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Clinical Documentation to Predict Factors Associated with Urinary Incontinence Following Prostatectomy for Prostate Cancer

Authors Li K, Banerjee I, Magnani CJ, Blayney DW, Brooks JD, Hernandez-Boussard T

Received 10 October 2019

Accepted for publication 11 December 2019

Published 23 January 2020 Volume 2020:12 Pages 7—14


Checked for plagiarism Yes

Review by Single-blind

Peer reviewer comments 2

Editor who approved publication: Dr Jan Colli

Kevin Li,1 Imon Banerjee,2 Christopher J Magnani,1 Douglas W Blayney,3 James D Brooks,4 Tina Hernandez-Boussard5

1Stanford University School of Medicine, Stanford, CA, USA; 2Department of Biomedical Informatics, Emory School of Medicine, Atlanta, GA, USA; 3Department of Medicine (Oncology), Stanford University School of Medicine, Stanford, CA, USA; 4Department of Urology (Urologic Oncology), Stanford University School of Medicine, Stanford, CA, USA; 5Department of Medicine (Biomedical Informatics), Biomedical Data Sciences, and Surgery, Stanford University School of Medicine, Stanford, CA, USA

Correspondence: Tina Hernandez-Boussard
Department of Medicine (Biomedical Informatics), Biomedical Data Sciences, and Surgery, Stanford University School of Medicine, 1265 Welch Road, #245, Stanford, CA 94305-5479, USA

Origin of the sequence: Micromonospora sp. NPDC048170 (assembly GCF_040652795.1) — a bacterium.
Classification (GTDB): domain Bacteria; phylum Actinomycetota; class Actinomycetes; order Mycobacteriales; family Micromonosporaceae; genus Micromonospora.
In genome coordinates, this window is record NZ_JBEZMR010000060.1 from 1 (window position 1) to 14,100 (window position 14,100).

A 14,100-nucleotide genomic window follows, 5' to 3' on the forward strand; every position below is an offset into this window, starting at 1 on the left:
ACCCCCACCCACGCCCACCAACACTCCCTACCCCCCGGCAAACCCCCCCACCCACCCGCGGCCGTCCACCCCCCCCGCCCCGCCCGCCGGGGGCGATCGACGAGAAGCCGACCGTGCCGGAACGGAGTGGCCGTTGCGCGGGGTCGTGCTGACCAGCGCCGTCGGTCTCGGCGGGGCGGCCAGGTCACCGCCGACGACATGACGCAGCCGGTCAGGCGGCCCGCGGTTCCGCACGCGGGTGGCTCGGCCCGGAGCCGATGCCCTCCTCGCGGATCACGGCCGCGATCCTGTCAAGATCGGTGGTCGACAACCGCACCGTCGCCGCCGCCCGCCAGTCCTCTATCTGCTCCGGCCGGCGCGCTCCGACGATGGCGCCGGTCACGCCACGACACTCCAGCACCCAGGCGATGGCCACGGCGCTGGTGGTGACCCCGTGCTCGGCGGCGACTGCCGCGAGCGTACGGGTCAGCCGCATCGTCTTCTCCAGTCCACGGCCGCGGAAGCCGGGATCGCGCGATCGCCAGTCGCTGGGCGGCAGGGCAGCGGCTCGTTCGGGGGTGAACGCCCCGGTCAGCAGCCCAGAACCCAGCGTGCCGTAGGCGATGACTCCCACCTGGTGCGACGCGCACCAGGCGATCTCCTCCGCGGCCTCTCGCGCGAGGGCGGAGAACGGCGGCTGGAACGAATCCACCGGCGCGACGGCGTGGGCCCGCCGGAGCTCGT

Tel +1650-725-5507

Background: Advances in data collection provide opportunities to use population samples in identifying risk factors for urinary incontinence (UI), which occurs in up to 71% of men with prostate cancer following prostatectomy. Most studies on patient-centered outcomes use surveys or manual chart abstraction for data collection, which can be costly and difficult to scale. We sought to evaluate rates of and risk factors for UI following prostatectomy using natural language processing on electronic health record (EHR) data.
Methods: We conducted a retrospective analysis of patients undergoing prostatectomy for prostate cancer between January 2008 and August 2018 using EHR data from an academic medical center. UI incidence for each patient in the cohort was assessed using natural language processing from clinical notes generated pre- and postoperatively. Multivariable logistic regression was used to evaluate potential risk factors for postoperative UI at various time points within 2 years following surgery.
Results: We identified 3792 patients who underwent prostatectomy for prostate cancer. We found a significant association between preoperative UI and UI in the first (odds ratio [OR], 2.30; 95% confidence interval [CI], 1.24– 4.28) and second (OR 2.24, 95% CI 1.04– 4.83) years following surgery. Preoperative body mass index was also associated with UI in the second postoperative year (OR 1.11, 95% CI 1.02– 1.21).
Conclusion: We show that a natural language processing approach using clinical narratives can be used to assess risk for UI in prostate cancer patients. Unstructured clinical narrative text can help advance future population-level research in patient-centered outcomes and quality of care.

Keywords: natural language processing, patient-centered outcomes, prostate cancer, urinary incontinence, soft labels

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